As Stella sifts through piles of evidence and interview suspects, she discovers a link between the recent murder and a famous case from forty years ago: the shocking death of six-year-old Sarah Ferris, killed in the shadows of an empty playground.

Stella knows that dredging up the past can be dangerous. But as she pieces together the tragedy of what happened to Sarah, she is drawn into a story of jealousy, betrayal and the end of innocence. A story that has not yet reached its end…

 

GUEST POST:

    • A Day in the Life
      Readers ask me, what is a typical day?
      I’m lucky, unless I’m preparing for an event or teaching (I’m a visiting tutor on an creative writing MA) I write every day.
      7am. I walk our poodle Alfred through a ruined priory of crumbling flint walls. In winter I wear a high-vis jerkin and a headtorch.Alfred has a neon collar. In the dark it’spotentially scary and it inspired me to write The Dog Walker … in which the dog walker dies. Unlike a character in that novel I’m not alone. There’s a bunch of us solving world issues and keeping each other sane.
      After breakfast and a read of the newspaper, I start writing.
      8.30am. My target is1,000 words.Obviously not any old words, but this objective keeps up the pace of the drama and gets the first draft down. On a first draft with blank pages ahead, it’s easy to procrastinate, rework a sentence over and over or dip out and check email.
      11.15. I’m in the patisserie for a takeaway latte and a natter with the owner Libby and anyone in the queue. I leave invigorated for the next writing stint. If I’m stuck -Why would Stella be at the crime scene? When should Jack tell Stella the truth?-I’ll stop inthe gardens of anElizabethan house where colourful flowerbeds, newly-cut lawns within more flint walls soothe the brain.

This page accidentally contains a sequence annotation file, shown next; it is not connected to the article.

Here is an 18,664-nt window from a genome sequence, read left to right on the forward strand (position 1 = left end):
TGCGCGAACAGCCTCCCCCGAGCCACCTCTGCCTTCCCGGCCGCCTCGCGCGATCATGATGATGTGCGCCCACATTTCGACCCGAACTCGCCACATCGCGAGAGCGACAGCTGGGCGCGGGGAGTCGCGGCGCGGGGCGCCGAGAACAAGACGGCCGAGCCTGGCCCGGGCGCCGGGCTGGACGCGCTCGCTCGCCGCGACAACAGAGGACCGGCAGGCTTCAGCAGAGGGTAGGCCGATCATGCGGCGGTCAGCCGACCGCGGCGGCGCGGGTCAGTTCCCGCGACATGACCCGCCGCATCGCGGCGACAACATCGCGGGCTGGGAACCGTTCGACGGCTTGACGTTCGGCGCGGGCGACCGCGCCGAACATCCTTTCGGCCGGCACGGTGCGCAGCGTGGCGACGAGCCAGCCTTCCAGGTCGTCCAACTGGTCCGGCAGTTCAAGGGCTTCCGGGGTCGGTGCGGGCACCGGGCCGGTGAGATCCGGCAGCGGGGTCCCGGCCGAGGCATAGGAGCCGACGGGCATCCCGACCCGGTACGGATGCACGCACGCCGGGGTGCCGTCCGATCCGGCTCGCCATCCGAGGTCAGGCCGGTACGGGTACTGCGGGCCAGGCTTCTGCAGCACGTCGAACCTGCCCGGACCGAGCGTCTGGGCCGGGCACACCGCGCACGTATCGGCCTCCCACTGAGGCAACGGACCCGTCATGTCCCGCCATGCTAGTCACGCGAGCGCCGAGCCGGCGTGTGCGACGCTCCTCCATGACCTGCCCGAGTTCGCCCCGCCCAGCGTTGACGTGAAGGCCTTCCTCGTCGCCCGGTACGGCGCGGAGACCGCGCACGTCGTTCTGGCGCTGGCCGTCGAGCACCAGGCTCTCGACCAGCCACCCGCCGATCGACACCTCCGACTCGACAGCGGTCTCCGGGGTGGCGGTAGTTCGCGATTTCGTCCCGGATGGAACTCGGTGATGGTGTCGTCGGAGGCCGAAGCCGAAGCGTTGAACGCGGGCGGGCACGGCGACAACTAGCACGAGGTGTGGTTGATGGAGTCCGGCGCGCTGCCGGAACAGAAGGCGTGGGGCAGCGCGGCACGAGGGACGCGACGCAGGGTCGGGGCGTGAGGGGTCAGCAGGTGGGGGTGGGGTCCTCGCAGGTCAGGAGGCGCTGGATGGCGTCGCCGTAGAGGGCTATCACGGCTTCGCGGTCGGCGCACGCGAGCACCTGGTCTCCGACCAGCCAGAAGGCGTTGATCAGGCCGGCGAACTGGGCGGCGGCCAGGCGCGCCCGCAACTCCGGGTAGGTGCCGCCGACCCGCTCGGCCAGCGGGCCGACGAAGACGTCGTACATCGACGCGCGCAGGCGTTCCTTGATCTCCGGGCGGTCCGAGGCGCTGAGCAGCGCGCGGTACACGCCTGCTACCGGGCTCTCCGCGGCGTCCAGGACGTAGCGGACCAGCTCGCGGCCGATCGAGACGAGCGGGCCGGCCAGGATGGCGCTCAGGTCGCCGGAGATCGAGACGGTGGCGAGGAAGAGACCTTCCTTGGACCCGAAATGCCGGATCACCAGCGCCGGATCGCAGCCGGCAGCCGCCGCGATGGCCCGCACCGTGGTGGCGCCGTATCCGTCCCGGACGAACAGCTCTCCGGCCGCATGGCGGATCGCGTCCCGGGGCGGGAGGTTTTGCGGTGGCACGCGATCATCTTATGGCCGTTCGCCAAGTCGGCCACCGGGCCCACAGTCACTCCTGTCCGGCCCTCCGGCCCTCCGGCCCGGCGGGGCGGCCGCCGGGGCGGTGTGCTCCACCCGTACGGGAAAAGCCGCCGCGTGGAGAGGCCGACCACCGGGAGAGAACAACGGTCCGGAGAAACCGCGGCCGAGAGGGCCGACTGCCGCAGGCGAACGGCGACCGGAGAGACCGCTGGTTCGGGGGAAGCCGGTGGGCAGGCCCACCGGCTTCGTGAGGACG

1pm. Lunch with The Archers on catch up. Another dog walk, just me and Alfred. Walking’s ideal for fleshing out characters and deciding their next move. I dictate ideas into my phone or I won’t remember. In the old days I’d ring home and leave a weird message on the answer machine.The blood was between the floorboards.
      I’ve had mishaps. I lost Alfred’s lead and had to lug him home (he chases lorries so can’t be off-lead). Seven kilos gets heavier after half a mile. Another time I fell on my face in mud. Heigh hoe, it feeds the fiction.
      Then one afternoon we were playing ball in the park.I stopped by the children’s playground, the primary coloured equipment cheery on a greyday. Kids charged about,swarming up ropes,swinging from bars. I recalled the playground of my own childhood. Playgrounds, I pondered, chucking Alfred his ball, are fun places where children play imaginative games. What if their games are not fun? The plot for The Playground Murders unfolded.
      4.30pm. Cuppa and reads omething, perhaps for research or another crime-writer’s novel if I’m moderating a panel. It’s called work, but I love it.
      6pm: The End.Relax. Take ages to do half the Guardian Quick Crossword.

 

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The Good Friend by Jo Baldwin / Blog Tour (Guest Post)